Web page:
A lengthy, collaborative project
The project was quite an undertaking.
The vacant piece of land was bereft of waterlines and powerlines, and had limited access through a dirt road even when a groundbreaking ceremony took place some 15 months ago.
The facility originally was expected to open in the spring, but the pandemic, combined with weather issues and other logistical hurdles, pushed back completion.
DeLotto & Sons was the general contractor for the tennis center, with assistance from Fleishman-Garcia Architects, Cornelson Engineering and Central Florida Landscaping.
“In my brief 48-year construction career, I can tell you I’ve never worked on a project quite like this one,” said DeLotto president Craig Lamberson.
He highlighted: “The emotional journey we experienced, while making sure every detail would be worthy of Sarah’s legacy, and the wide range of friendships that have blossomed through the entirety of this challenging venture.”
Added Zephyrhills City Manager Billy Poe: “It has not been a smooth road, but we’re here. It was longer than anticipated, but look where we are.”
The city manager described the facility as “the beginning of an exciting future for sports and wellness in Zephyrhills.” He also noted the facility “will serve as an economic driver for our region.”
Poe said Zephyrhills is already known for its pure water and skydiving, and now will be known for its tennis, too.
Poe went on: “We have a World Series champion in (former New York Yankees and Kansas City Royals pitching coach) David Eiland. We have a Super Bowl champion in (former Green Bay Packers defensive lineman) Ryan Pickett. No pressure, but hopefully we’ll have a Grand Slam champion who can say they got started here.”
Sarah Vande Berg Tennis & Wellness Center CEO Pascal Collard, too, served up his experience on the venture, since his management firm partnered with the City of Zephyrhills three-plus years ago.
Collard and his team were responsible for leveraging connections and forging partnerships with individuals and organizations to bring aboard some of the facility’s splashier features — such as the salt room, cryotherapy, and restaurant. The city — with the help of a state appropriation and other impact fees — funded the tennis portion of the facility.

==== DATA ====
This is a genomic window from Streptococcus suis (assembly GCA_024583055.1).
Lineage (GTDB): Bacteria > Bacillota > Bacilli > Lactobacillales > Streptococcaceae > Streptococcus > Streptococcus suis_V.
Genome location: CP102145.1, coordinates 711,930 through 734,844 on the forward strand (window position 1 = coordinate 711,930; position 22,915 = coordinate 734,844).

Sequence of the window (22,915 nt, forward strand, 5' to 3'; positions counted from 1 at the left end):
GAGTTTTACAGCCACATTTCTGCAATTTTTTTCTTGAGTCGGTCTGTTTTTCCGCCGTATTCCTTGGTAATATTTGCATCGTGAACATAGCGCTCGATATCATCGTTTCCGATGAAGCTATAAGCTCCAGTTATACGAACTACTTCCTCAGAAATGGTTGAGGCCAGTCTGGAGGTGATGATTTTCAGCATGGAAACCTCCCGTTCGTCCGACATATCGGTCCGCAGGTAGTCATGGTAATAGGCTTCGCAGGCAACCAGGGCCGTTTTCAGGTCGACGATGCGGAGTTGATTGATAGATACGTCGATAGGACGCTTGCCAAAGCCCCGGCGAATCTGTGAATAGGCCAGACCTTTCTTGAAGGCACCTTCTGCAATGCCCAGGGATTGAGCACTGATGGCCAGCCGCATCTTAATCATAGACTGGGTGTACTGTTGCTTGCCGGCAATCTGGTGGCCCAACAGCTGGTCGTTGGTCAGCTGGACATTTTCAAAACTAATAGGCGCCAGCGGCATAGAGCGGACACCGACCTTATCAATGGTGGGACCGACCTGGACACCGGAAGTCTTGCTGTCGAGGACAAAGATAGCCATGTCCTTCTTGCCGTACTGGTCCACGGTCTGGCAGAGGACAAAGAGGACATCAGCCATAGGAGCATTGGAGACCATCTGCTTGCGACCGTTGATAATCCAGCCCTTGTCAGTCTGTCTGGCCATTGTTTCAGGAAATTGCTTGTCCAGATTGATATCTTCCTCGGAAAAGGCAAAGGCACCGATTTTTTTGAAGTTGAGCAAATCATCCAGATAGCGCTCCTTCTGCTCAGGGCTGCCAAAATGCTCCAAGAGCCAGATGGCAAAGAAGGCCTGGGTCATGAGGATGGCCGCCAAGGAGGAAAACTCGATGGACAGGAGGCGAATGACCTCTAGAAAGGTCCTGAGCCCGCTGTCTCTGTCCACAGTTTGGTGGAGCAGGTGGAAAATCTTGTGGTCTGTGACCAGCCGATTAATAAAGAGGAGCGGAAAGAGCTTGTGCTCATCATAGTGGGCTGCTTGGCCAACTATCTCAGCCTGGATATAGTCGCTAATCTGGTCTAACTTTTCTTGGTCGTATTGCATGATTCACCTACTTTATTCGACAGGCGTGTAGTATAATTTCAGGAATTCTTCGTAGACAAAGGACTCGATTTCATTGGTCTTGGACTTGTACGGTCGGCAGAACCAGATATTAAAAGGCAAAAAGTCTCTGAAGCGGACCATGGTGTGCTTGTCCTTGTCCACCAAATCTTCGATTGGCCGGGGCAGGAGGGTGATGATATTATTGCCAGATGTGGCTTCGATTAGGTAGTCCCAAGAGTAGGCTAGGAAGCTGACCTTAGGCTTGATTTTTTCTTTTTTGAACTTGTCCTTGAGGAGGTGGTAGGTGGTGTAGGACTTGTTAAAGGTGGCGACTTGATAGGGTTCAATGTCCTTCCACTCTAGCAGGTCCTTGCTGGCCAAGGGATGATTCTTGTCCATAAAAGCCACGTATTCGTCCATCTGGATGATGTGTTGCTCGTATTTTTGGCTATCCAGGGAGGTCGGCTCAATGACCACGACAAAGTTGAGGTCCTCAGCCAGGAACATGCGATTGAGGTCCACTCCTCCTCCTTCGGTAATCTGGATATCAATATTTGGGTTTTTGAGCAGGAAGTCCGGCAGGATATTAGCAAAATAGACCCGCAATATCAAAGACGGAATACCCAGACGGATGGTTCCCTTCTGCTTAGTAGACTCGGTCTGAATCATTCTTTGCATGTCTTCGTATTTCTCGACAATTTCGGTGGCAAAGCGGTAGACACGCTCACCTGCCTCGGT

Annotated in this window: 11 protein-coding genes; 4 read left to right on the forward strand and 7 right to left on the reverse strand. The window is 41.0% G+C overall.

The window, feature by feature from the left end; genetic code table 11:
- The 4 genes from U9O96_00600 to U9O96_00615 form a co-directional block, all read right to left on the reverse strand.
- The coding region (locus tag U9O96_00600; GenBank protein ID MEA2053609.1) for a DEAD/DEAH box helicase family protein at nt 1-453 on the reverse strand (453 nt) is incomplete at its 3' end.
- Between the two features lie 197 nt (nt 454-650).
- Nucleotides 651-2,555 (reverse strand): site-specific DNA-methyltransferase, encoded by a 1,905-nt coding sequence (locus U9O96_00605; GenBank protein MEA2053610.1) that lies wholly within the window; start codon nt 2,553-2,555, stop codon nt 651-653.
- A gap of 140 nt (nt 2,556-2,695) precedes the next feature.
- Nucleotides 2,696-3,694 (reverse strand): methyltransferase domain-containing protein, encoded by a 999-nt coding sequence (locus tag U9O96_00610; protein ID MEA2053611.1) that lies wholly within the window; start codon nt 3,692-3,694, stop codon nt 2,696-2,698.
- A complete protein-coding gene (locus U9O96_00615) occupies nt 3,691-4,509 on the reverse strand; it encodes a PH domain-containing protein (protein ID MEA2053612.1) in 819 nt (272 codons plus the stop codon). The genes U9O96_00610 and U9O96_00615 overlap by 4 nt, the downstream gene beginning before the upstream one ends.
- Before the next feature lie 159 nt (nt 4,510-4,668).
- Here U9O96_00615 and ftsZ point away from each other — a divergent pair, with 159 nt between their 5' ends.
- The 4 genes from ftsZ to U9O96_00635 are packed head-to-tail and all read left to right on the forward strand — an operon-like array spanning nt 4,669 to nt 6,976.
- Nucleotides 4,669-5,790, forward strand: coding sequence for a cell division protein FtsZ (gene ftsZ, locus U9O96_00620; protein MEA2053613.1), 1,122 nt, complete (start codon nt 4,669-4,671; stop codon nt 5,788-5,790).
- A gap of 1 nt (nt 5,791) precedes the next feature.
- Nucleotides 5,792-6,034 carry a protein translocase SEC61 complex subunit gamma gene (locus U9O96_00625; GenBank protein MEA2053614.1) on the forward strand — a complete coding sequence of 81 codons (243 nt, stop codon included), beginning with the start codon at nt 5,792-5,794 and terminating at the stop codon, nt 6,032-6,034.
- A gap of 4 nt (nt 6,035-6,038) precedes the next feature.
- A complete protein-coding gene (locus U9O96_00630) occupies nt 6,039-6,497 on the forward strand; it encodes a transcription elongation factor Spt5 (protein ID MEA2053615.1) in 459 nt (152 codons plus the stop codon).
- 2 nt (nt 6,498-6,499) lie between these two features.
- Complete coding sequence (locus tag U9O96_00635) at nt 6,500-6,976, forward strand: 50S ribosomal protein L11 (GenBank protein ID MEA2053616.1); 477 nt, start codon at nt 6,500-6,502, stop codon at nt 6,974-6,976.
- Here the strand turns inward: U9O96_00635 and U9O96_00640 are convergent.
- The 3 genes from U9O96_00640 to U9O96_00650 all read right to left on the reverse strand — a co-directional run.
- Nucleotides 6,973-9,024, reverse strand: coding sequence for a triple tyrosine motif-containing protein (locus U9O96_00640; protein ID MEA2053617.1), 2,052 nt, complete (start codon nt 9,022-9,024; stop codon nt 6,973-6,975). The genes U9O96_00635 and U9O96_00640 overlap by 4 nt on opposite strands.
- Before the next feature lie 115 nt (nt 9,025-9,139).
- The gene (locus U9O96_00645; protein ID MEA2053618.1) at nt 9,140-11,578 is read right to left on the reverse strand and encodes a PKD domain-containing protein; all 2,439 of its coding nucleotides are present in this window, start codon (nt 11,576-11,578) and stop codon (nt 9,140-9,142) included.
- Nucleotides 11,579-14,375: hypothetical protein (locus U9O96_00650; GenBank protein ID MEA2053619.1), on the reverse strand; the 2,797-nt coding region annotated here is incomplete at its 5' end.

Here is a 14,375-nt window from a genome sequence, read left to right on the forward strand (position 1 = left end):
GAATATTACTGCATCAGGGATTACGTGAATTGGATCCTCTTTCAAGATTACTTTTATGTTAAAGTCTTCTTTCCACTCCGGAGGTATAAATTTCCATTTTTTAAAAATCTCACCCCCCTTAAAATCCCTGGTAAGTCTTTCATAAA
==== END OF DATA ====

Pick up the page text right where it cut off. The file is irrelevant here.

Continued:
Collard brings a wealth of tennis experience to the table, having founded 33 academies in his native Belgium, and being the former tennis director at Saddlebrook Resort in Wesley Chapel and The Merion Cricket Club, in Haverford, Pennsylvania.
His coaching includes working with several widely known tennis pros, including Younes El Aynaoui and Martin Verkerk, both of whom coincidentally ranked as high as No. 14 in the ATP Tour rankings back in 2003.
Collard had broader and more meaningful aspirations though.
One of them was wanting to help create a top-of-the-line public tennis facility in the United States, welcome for all.
“I always wanted to create something different and something unique…and we did, and it’s right here,” said Collard.
He continued, “Our goal is to create a place of gathering. Our mission is to foster excellence to cultivate a safe and inclusive community, and put a smile on everybody’s face, regardless of age, gender, race or belief.”
For more information, call (813) 361-6660, email , or visit SVBtenniscenter.com.
Published October 21, 2020